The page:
General Motors LLC v Hylton Jorssen dba S2Solutions
June 15, 2016
This case is an example of a domain name that may well have been intended to be for good purposes but which was ultimately found to be registered in bad faith because of a lack of evidence of consent by the trademark holder to the registration and use of the domain name. A defence that only purports that the intention in creating the site was for good purposes will not be enough to prove registration in good faith.
The Complainant is General Motors LLC, one of the world's largest automakers, selling vehicles under the GM mark. The Respondent registered the domain name <gmconnects.com>. It was linked to a tracking service for GM vehicles. The website said:
“GMConnects was established by a group of car enthusiasts who decided to get together and help other car enthusiasts track their car through the order and delivery process” and implied that it was a GM site.
The Complainant claimed that the disputed domain name provided links to the Complainant's websites and contained content that implied an affiliation with the Complainant. A serious concern for the Complainant was that the links contained on the Respondent's website were broken and the vehicle tracking service on the website dysfunctional. The Complainant also claimed that the domain name and website were 'tarnishing, diluting, and infringing upon the Complainant's mark and associated goodwill'. The Complainant claimed that Internet users would think that the website was associated with GM motors and its lack of functionality would reflect badly on GM Motors.
The defence by the Respondent was that it used the disputed domain name with the consent of GM to 'enhance the buying experience of the General Motors customer'. It used the disputed domain name for a website that offered to provide order tracking information to the GM's customers. However, the Panel found that the Respondent failed to notify the Complainant of its use of the GM mark and there was no evidence strong enough to show that GM acquiesced in the Respondent's use of the GM mark in the domain name. The Panel therefore held that the 'Respondent failed to come forward with concrete evidence of rights or legitimate interests'.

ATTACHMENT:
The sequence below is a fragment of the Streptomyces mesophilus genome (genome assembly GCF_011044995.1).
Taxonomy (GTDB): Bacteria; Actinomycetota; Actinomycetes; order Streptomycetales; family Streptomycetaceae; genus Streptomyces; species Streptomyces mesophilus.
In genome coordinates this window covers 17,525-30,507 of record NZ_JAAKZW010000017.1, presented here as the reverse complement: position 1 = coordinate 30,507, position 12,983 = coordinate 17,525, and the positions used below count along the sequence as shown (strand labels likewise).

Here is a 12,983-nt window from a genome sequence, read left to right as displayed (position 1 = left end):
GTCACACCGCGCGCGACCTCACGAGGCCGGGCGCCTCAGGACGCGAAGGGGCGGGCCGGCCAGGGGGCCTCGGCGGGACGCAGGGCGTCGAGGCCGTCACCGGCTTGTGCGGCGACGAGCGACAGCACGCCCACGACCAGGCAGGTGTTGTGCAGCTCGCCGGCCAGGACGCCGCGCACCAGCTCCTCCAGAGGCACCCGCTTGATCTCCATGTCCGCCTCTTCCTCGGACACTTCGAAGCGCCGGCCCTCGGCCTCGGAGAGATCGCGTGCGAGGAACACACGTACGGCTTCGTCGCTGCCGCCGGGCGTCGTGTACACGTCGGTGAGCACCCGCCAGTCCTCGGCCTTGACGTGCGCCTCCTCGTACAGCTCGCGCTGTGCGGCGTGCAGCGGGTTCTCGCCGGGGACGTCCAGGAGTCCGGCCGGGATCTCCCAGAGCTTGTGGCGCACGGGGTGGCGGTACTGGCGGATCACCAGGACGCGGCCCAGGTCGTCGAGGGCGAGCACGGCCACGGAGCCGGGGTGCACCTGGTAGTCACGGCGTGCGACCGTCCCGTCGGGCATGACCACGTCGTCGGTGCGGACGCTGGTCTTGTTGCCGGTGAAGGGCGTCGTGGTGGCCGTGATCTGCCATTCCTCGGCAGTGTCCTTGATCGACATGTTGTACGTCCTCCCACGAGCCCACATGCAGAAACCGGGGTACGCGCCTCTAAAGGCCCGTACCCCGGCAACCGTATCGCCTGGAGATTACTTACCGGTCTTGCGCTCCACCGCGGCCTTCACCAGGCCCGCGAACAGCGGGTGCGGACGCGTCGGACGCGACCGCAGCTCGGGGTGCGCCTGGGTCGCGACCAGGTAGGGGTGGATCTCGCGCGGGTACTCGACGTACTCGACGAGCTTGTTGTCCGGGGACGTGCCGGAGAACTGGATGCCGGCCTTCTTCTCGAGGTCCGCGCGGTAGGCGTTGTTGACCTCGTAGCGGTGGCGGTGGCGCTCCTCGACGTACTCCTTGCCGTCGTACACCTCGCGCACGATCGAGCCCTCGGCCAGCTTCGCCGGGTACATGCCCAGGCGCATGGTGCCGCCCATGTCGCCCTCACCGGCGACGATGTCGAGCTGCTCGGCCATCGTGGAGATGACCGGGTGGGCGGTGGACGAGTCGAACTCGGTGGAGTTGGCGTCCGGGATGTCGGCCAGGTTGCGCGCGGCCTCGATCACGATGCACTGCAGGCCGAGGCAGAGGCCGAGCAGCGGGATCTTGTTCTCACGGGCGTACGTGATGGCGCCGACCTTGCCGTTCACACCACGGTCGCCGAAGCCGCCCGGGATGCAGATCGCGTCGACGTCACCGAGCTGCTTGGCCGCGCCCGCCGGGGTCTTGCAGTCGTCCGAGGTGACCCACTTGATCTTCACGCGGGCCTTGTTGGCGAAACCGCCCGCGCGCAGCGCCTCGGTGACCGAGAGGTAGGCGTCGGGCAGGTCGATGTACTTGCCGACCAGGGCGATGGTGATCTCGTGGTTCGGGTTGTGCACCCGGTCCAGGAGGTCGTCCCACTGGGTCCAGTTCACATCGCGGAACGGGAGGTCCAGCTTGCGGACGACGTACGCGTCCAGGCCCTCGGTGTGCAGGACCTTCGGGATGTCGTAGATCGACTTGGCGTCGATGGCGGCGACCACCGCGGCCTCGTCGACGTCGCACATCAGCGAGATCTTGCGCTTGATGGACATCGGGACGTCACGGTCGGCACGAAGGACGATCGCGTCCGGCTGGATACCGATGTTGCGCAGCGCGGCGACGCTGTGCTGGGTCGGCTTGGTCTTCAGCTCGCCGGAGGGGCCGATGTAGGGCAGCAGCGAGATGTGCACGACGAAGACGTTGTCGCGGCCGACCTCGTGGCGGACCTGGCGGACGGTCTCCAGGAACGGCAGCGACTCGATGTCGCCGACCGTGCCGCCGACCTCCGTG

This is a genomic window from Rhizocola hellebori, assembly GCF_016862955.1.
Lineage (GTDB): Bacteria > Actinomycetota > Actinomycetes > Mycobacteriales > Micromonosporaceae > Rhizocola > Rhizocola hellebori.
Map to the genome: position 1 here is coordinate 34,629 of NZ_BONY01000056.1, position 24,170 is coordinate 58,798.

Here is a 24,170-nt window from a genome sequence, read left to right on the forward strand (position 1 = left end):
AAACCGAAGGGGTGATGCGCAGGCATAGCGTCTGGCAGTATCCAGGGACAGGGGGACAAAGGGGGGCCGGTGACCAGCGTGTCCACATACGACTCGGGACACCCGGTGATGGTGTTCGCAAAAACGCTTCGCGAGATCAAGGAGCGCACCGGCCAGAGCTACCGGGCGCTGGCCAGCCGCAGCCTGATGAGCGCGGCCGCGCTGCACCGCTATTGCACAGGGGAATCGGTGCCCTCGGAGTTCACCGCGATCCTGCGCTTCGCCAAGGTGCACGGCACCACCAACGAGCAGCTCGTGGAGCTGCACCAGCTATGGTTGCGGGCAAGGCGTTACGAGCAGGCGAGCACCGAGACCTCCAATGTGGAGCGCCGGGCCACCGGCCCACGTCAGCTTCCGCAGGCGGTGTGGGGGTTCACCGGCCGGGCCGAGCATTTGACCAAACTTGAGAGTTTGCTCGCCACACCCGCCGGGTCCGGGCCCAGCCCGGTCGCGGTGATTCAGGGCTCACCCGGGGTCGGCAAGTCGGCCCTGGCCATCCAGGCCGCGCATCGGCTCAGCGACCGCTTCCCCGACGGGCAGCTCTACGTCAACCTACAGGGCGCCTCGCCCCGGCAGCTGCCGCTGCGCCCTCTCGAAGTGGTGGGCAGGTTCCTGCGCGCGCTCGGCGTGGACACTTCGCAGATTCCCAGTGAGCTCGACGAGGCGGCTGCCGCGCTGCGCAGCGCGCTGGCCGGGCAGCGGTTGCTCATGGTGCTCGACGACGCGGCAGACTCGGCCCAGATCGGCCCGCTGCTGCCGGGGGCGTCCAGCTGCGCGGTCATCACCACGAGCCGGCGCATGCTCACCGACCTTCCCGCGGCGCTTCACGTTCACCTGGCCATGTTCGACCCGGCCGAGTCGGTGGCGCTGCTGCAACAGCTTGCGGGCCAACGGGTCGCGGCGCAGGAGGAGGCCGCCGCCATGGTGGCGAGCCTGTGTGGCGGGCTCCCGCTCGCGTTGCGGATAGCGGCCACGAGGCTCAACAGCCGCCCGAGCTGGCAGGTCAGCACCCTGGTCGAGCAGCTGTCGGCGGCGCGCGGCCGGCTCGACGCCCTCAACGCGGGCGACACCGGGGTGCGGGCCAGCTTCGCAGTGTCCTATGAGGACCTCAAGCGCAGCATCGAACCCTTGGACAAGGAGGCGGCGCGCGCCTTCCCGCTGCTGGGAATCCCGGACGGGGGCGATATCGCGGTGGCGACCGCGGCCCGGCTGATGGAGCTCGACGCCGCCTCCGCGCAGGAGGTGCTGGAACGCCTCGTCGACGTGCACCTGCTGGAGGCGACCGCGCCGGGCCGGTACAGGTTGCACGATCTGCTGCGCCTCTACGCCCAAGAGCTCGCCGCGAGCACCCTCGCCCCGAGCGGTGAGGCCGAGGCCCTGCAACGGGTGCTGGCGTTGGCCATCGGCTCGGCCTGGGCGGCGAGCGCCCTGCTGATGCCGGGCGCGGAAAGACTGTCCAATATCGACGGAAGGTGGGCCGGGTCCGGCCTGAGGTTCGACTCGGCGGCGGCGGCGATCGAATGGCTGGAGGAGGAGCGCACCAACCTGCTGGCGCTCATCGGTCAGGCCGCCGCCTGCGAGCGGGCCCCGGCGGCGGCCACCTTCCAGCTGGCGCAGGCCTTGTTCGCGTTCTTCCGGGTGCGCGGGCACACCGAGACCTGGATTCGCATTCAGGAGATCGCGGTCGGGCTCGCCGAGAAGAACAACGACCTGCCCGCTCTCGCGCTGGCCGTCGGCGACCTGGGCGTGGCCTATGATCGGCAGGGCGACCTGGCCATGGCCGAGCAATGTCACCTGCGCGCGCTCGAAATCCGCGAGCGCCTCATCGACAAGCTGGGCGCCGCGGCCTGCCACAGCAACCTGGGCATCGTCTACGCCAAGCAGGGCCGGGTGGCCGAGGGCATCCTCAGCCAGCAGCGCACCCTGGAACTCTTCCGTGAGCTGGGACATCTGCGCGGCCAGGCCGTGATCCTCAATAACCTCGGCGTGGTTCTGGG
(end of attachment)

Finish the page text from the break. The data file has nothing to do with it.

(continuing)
So, again, it was a lack of evidence that led to the Respondent’s undoing. The registration of the domain name was held to be in bad faith under paragraph 4(b)(iv) of the Policy, because there was no evidence that the Complainant ever agreed to any business relationship with the Respondent or the use of its mark. Thus, the Panel held that the domain name created confusion for the Complainant's customers as to the 'source, sponsorship, affiliation or endorsements' of the Respondent's website and the domain name was registered for this purpose, i.e. in bad faith.
Another salutary case showing that evidence is needed to defeat a UDRP claim.
Another similar case you might like to note concerned the footballer Pele in Montag Divulgaçao Ltda. v. Robert Szegedy / 1 & 1 Internet, Inc., WIPO Case No. D2010-1533. The Panel gave the Respondent an opportunity to reply to the Complainant’s further evidence of its trademarks. The Respondent could then have tried to prove that Pele had given his permission to have his name used in the domain name, but the Respondent did not file a Response or further submission and hence there was no evidence of consent, just as there was none in the GM Case.
 See Hanna-Barbera Prods., Inc. v. Entm't Commentaries, FA 741828 (Nat. Arb. Forum Aug. 18, 2006).